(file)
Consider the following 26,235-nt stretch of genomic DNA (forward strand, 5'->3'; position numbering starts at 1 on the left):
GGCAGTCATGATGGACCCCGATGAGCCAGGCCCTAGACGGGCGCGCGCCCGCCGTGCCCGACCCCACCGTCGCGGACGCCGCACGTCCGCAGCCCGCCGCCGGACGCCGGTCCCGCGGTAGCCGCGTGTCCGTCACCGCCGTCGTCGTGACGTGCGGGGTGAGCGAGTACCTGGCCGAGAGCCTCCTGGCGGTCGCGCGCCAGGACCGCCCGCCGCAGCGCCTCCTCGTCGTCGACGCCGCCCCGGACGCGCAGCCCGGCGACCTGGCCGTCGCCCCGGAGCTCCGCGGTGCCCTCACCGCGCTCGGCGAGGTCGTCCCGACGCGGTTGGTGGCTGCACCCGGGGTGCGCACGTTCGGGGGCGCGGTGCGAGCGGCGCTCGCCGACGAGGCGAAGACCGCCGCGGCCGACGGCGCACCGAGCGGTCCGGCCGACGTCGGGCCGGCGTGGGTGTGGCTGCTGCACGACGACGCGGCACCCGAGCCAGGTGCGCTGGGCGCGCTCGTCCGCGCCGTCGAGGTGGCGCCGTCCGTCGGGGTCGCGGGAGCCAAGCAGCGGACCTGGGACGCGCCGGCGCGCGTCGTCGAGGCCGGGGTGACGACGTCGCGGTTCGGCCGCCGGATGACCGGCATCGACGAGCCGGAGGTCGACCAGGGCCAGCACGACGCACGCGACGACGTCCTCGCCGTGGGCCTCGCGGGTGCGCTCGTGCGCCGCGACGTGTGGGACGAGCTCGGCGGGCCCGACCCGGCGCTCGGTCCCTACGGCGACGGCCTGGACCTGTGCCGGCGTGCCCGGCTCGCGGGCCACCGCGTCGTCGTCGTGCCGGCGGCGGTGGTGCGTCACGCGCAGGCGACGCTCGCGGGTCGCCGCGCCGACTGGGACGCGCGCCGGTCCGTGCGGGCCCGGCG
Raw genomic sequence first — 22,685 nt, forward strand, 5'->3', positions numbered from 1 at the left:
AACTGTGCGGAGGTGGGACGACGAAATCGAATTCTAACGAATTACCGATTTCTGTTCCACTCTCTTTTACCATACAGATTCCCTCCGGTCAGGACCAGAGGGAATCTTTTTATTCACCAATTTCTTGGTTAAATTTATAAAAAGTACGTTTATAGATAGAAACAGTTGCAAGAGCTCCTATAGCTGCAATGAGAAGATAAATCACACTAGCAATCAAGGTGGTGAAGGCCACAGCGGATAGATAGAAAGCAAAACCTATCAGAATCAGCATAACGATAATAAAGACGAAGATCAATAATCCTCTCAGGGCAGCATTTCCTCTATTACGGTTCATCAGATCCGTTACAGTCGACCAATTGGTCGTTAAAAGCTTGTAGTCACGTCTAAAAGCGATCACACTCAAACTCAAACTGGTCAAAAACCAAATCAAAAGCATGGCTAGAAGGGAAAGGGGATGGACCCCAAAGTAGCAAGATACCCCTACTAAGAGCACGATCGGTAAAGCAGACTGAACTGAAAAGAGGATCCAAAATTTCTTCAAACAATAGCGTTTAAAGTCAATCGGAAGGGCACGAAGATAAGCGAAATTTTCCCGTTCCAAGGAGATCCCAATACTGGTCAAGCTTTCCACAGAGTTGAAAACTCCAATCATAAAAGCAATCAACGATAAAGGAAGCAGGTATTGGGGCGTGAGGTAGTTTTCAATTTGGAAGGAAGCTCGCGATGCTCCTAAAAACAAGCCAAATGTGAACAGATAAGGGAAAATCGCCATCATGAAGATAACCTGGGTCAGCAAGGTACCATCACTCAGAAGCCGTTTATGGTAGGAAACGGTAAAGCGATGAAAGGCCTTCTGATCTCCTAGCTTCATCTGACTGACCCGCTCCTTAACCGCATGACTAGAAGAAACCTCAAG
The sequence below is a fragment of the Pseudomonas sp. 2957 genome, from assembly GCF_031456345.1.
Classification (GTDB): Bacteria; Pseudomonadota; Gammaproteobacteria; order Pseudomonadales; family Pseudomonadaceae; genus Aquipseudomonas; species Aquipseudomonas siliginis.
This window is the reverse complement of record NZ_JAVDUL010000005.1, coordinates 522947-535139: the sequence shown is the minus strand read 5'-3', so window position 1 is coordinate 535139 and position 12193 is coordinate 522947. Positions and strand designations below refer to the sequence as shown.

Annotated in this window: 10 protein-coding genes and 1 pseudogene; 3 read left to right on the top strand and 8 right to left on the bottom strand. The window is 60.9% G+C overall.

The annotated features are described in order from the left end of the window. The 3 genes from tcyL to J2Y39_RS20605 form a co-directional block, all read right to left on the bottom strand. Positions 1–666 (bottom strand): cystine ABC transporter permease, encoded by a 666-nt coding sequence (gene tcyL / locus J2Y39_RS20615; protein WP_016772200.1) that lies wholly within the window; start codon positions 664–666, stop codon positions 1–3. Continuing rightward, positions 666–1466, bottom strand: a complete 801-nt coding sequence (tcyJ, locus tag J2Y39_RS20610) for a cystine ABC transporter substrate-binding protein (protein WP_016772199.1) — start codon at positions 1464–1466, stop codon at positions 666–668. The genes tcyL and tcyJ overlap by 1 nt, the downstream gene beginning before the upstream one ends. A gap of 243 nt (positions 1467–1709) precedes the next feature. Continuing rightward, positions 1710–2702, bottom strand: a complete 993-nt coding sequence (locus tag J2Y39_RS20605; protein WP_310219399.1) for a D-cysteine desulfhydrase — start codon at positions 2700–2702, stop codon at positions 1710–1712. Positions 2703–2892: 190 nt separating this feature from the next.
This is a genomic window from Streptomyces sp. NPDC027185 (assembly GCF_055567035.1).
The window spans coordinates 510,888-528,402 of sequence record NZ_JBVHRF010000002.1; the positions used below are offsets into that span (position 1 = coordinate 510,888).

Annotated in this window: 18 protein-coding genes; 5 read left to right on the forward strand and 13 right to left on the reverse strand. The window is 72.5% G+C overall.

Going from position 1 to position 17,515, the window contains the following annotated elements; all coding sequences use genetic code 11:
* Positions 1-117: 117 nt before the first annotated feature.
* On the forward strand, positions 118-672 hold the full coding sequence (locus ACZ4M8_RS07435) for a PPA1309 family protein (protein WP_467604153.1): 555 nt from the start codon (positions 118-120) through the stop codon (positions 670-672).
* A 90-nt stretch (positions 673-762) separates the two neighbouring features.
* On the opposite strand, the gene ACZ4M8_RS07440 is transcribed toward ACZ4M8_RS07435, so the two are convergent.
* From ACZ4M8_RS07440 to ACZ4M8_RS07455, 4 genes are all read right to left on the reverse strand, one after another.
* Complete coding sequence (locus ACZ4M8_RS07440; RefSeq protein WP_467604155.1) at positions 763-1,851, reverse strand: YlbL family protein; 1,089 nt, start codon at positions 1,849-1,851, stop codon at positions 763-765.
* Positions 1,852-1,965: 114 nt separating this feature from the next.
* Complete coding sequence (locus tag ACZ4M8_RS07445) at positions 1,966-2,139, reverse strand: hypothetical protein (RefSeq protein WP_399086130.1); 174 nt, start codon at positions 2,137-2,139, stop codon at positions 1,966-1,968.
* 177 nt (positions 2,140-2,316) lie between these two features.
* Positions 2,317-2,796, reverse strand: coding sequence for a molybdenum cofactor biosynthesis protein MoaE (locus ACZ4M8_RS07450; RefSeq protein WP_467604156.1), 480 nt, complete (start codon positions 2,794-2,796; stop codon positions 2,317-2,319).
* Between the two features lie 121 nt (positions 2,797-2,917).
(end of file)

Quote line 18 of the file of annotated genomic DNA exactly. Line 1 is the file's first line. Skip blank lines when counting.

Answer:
* From ACZ4M8_RS07440 to ACZ4M8_RS07455, 4 genes are all read right to left on the reverse strand, one after another.